ST. PAUL (AP) -- Minnesota's Iron Range Resources and Rehabilitation Agency has been cited for "questionable and excessive costs" by the legislative auditor's office.
The audit found no illegalities or malfeasance. No criminal investigation is anticipated, but the audit could prompt legislators who oversee the agency and its funding to make changes.
Among the questionable expenses for northeastern Minnesota's economic development agency were the rental of a suite -- including alcohol -- for seven Minnesota Wild hockey games at the Xcel Energy Center to promote tourism and jobs.
The agency also was criticized for the lack of a conflict-of-interest policy, allowing the perception of preferential treatment for some of its board and staff members.
One agency loan officer, for instance, was on the board of directors of a business that received about $335,000 in grants from the agency, the auditor's office said. One agency employee was the mayor of a city and represented the city at agency meetings.
Despite the concerns, agency officials said they were generally pleased with the audit, which covered July 1998 to June 2001. Any criticisms were the result of differences in interpretation or, in the case of concerns about the suite for the hockey games, a lack of understanding of the unique nature of the agency as an incubator for tourism and economic development, they said.
"We maintain that we are not the regular type of state agency," said Deputy Commissioner Brian Hiti. "We do different things in the name of economic development."
Nevertheless, the legislative auditor's office took the unusual step of reacting in the report to the agency's response.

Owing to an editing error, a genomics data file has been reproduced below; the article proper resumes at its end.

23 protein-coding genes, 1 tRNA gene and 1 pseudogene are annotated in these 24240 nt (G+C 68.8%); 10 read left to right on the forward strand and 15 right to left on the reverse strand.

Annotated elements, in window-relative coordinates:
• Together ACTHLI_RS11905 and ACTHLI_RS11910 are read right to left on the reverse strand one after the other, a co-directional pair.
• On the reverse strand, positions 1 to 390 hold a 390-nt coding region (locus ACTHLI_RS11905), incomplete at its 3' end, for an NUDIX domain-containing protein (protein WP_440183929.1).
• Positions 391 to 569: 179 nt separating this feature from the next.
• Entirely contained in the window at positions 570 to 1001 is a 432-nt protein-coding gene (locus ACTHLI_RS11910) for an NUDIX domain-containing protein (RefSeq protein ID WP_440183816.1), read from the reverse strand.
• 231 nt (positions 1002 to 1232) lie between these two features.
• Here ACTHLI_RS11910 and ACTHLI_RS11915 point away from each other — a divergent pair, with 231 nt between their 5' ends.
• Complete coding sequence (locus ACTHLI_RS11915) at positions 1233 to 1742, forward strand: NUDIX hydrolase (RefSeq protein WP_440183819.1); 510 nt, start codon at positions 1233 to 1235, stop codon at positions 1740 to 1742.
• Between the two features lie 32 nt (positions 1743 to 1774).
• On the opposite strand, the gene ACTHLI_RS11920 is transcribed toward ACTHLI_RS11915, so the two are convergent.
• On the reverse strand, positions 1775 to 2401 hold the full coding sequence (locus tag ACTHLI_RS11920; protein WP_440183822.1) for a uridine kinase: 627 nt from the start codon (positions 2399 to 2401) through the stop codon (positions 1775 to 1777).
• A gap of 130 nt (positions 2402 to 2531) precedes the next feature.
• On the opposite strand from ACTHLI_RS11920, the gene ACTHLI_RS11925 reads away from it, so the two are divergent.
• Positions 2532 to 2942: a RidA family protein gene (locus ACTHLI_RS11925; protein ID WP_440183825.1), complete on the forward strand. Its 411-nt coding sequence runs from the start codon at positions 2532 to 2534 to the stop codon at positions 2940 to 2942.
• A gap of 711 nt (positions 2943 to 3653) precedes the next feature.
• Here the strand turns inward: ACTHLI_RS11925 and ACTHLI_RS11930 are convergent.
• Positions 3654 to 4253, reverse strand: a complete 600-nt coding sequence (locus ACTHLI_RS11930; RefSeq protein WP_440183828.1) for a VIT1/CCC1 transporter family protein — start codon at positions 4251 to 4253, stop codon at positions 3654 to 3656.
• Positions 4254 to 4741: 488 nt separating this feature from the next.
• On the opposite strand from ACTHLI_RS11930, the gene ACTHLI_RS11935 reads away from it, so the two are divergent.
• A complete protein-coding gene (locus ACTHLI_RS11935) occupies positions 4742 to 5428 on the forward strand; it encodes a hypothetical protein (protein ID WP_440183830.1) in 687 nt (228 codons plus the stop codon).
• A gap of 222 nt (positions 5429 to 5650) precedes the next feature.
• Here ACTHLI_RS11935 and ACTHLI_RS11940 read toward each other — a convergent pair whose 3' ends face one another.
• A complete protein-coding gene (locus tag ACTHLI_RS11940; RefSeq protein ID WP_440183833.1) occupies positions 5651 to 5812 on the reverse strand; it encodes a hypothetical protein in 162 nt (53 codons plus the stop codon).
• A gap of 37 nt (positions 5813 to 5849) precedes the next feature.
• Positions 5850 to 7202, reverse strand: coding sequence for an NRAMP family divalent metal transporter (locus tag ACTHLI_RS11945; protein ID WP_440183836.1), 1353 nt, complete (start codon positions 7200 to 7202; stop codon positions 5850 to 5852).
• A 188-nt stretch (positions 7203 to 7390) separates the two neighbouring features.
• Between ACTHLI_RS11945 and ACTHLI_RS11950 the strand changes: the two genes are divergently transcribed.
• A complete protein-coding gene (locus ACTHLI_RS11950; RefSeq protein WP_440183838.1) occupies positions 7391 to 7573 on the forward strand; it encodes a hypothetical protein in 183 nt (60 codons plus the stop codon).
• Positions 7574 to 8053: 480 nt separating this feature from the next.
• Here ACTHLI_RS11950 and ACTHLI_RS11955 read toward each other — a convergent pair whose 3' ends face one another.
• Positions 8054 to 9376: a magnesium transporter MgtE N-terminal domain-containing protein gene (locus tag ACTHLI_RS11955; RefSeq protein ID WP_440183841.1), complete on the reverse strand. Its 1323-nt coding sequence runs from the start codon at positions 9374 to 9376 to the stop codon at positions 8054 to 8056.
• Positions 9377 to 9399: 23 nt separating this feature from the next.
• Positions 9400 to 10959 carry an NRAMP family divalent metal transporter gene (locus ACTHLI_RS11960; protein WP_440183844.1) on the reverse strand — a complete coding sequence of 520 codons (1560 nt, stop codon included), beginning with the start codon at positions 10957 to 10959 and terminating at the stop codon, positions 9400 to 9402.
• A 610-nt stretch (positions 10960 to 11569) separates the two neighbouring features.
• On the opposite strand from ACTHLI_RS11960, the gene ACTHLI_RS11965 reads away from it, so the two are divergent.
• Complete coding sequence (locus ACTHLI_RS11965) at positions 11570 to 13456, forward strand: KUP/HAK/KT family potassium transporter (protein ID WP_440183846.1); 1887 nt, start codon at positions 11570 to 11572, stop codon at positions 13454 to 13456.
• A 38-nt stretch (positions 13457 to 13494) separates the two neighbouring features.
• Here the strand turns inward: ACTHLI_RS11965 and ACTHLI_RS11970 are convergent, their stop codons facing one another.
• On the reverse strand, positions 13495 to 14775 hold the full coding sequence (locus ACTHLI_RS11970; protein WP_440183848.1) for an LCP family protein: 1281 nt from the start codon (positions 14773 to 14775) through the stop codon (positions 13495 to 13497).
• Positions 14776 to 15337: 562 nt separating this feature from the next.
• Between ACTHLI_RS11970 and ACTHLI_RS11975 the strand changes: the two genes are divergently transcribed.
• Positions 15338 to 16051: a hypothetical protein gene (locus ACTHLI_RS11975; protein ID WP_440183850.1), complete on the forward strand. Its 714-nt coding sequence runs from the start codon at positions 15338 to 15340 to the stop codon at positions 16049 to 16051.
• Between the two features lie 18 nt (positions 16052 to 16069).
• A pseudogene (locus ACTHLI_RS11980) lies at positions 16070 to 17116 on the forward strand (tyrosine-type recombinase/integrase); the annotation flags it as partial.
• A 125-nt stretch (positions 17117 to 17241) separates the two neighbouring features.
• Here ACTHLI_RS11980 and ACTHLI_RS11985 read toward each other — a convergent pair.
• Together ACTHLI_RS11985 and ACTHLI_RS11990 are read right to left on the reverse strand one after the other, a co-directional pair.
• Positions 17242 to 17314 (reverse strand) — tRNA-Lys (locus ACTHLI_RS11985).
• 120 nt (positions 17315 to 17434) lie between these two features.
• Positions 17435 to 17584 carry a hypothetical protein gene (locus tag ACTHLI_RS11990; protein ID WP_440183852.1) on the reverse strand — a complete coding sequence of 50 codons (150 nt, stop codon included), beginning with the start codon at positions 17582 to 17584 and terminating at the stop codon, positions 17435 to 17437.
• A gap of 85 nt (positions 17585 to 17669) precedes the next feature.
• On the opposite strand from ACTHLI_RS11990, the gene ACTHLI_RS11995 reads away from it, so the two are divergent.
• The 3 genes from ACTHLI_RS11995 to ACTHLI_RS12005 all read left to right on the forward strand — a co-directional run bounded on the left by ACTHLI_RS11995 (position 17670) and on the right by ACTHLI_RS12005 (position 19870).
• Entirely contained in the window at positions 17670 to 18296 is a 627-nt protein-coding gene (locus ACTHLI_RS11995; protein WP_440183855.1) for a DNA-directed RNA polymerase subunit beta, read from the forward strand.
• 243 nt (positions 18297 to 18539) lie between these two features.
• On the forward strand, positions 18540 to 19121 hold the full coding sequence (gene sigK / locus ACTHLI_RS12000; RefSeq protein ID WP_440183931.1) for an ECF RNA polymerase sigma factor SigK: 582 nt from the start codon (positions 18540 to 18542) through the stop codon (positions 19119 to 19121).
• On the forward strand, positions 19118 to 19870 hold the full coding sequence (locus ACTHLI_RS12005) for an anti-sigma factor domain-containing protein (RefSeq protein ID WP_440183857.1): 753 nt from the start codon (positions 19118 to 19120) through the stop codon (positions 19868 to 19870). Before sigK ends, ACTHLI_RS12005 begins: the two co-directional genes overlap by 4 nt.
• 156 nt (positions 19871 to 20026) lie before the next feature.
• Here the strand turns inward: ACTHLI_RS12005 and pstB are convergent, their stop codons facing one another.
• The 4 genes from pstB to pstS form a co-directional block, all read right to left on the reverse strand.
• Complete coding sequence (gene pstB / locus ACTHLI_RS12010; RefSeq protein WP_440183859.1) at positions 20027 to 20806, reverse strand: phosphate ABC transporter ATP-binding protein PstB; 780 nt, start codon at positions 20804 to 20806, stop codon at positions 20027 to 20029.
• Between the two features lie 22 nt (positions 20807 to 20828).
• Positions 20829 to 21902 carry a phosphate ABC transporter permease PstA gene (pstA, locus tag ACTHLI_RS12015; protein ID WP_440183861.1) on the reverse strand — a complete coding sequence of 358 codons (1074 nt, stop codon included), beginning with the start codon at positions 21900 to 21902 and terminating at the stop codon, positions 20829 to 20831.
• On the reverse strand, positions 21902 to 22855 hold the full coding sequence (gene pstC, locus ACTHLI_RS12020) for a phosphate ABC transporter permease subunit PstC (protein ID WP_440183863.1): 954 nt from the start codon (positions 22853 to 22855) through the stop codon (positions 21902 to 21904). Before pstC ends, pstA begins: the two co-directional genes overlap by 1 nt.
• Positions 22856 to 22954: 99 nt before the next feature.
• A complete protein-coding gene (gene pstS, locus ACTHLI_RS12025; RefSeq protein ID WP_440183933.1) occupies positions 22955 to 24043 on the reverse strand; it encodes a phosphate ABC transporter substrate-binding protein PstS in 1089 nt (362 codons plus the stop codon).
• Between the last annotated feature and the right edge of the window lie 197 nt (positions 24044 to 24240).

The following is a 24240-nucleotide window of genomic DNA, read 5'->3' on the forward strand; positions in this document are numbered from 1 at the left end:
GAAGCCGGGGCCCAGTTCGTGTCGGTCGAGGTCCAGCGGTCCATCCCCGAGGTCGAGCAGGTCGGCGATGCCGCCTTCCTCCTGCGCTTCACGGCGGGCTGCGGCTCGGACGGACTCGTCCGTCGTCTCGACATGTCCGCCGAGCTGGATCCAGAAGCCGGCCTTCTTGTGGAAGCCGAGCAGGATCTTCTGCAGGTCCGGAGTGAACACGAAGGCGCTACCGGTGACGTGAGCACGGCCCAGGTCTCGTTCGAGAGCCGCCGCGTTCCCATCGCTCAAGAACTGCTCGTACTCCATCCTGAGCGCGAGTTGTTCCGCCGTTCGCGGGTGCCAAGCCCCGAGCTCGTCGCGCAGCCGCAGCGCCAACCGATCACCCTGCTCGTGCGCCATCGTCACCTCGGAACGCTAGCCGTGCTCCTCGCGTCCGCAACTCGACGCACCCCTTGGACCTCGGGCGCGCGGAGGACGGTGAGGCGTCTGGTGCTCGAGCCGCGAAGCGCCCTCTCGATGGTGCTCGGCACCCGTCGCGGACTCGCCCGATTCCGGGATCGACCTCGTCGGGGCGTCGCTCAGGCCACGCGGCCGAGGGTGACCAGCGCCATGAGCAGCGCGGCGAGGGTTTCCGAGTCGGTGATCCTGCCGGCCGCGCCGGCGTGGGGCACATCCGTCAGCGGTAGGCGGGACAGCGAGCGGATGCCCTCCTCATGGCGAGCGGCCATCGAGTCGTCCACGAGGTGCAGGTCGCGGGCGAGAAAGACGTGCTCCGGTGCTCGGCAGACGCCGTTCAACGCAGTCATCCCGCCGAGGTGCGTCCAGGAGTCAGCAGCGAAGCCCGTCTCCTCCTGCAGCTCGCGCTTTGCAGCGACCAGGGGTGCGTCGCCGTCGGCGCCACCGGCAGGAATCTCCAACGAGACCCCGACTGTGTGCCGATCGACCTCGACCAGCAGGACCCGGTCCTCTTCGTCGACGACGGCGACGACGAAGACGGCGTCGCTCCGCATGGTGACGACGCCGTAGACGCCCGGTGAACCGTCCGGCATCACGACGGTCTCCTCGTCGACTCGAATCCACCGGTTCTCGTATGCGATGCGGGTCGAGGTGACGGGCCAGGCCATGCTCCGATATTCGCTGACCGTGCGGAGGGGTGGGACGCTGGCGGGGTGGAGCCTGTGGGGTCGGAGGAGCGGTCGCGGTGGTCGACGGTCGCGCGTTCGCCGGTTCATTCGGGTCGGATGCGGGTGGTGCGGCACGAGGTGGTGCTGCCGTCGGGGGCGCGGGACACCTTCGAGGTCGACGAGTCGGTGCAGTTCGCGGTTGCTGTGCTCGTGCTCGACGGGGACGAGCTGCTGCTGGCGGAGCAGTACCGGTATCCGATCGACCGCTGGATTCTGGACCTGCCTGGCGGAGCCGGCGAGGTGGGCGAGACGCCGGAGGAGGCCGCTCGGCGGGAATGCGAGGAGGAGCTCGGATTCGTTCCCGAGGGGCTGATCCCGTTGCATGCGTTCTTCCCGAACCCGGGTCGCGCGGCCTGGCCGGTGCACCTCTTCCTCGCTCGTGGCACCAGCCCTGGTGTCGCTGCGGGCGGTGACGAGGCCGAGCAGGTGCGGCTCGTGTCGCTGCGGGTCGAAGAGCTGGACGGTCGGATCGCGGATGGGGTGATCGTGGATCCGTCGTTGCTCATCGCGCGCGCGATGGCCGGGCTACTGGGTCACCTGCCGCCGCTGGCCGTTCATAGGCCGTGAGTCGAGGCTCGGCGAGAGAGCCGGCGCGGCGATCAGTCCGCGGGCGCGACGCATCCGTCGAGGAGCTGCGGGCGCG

"We saw them interpreting things a little bit farther down the line than we would have wanted to see," said Cecille Ferkul, an audit manager for the legislative auditor.
The Iron Range Resources and Rehabilitation Board, which runs the agency, was created in 1941 to cushion economic uncertainty brought about by the cyclical mining industry in northeastern Minnesota. The board is composed of 10 legislators and three non-legislative residents. The governor appoints a commissioner to oversee the agency.
The board distributes more than $27 million a year in grants and loans, with most of its money coming from fees that taconite producers pay instead of property taxes.
Criticism of the agency's deal with the Xcel Energy Center is an example of the unique nature of its place in state government and why it has often been scrutinized.
In August 2001, the agency signed a Minnesota Wild sponsorship agreement with the company that manages the St. Paul arena to promote tourism and economic development in northeastern Minnesota.
The three-year, $98,000-a-year deal included the use of a suite and board room during three regular-season home games; radio and closed-circuit TV advertising during regular-season games, and designation of the agency as the sponsor of the arena's Iron Range Grill, allowing the use of its logo on napkins, menus and wait-staff shirts.
In addition, the agency gave the use of the boardroom and a $1,500-per-ticket credit it received as a sponsor to a private company in exchange for providing beverages, including alcohol, for suite events. The arrangement was a potential violation of state policy.
Brainerd Dispatch ©2013. All Rights Reserved.